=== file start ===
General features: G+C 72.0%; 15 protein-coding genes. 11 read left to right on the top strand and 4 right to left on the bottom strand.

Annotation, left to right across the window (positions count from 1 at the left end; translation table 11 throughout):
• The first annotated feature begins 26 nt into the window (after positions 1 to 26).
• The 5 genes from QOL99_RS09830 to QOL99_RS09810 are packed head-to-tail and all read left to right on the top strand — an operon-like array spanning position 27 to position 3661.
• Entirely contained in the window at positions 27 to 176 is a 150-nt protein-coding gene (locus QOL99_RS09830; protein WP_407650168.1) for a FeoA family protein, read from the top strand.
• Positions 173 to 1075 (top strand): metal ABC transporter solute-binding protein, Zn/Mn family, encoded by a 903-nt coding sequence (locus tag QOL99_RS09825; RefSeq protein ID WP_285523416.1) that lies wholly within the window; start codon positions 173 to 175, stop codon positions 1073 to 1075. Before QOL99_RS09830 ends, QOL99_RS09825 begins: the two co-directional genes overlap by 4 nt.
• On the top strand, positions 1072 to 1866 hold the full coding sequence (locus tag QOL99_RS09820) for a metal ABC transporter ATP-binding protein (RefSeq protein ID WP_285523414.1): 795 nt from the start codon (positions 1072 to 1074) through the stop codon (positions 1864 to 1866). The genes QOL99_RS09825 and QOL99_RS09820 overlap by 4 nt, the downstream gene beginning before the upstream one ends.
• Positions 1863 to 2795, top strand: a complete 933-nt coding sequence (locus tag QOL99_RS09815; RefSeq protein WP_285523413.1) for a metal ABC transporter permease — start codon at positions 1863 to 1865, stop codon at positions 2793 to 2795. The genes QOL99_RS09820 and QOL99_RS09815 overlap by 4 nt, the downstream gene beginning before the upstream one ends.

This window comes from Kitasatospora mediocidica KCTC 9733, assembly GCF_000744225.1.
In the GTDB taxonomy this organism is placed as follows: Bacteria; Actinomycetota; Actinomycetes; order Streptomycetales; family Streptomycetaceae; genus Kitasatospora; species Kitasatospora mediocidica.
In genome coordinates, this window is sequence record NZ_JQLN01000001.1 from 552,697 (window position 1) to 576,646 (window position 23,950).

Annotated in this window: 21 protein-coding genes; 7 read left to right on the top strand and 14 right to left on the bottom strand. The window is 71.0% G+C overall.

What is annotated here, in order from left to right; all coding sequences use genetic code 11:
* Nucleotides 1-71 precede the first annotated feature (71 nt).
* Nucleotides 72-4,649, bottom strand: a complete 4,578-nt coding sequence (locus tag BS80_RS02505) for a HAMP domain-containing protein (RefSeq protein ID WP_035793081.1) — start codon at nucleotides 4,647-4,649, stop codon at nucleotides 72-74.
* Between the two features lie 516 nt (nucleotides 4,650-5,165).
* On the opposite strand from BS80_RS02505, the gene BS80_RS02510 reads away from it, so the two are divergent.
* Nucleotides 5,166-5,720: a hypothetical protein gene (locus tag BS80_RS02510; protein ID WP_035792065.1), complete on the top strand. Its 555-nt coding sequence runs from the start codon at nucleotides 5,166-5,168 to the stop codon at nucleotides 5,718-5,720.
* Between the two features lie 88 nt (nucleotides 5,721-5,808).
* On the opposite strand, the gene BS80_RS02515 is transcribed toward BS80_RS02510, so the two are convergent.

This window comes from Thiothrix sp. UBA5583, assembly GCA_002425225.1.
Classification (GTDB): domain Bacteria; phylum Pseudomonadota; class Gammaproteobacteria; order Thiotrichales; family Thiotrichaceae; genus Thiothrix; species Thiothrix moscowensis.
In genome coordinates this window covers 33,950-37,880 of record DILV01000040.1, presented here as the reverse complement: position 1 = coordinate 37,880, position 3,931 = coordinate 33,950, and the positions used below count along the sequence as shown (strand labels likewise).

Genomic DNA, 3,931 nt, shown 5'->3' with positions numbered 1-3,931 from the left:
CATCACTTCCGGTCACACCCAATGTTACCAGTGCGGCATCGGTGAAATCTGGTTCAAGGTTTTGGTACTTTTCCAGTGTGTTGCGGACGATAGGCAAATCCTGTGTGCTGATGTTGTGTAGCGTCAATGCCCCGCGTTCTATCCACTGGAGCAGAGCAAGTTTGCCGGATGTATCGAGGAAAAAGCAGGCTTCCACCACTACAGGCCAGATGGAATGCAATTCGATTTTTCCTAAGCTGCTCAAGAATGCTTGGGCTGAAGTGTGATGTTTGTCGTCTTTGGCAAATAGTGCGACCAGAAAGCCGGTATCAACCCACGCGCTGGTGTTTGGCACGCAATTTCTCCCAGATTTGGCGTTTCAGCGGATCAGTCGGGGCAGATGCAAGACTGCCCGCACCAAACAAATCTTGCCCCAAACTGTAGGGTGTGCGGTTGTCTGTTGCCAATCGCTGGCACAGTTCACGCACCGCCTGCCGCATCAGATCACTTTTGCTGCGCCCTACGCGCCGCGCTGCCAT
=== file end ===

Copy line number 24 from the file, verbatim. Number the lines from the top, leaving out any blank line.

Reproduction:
Genomic DNA, 3,931 nt, shown 5'->3' with positions numbered 1-3,931 from the left: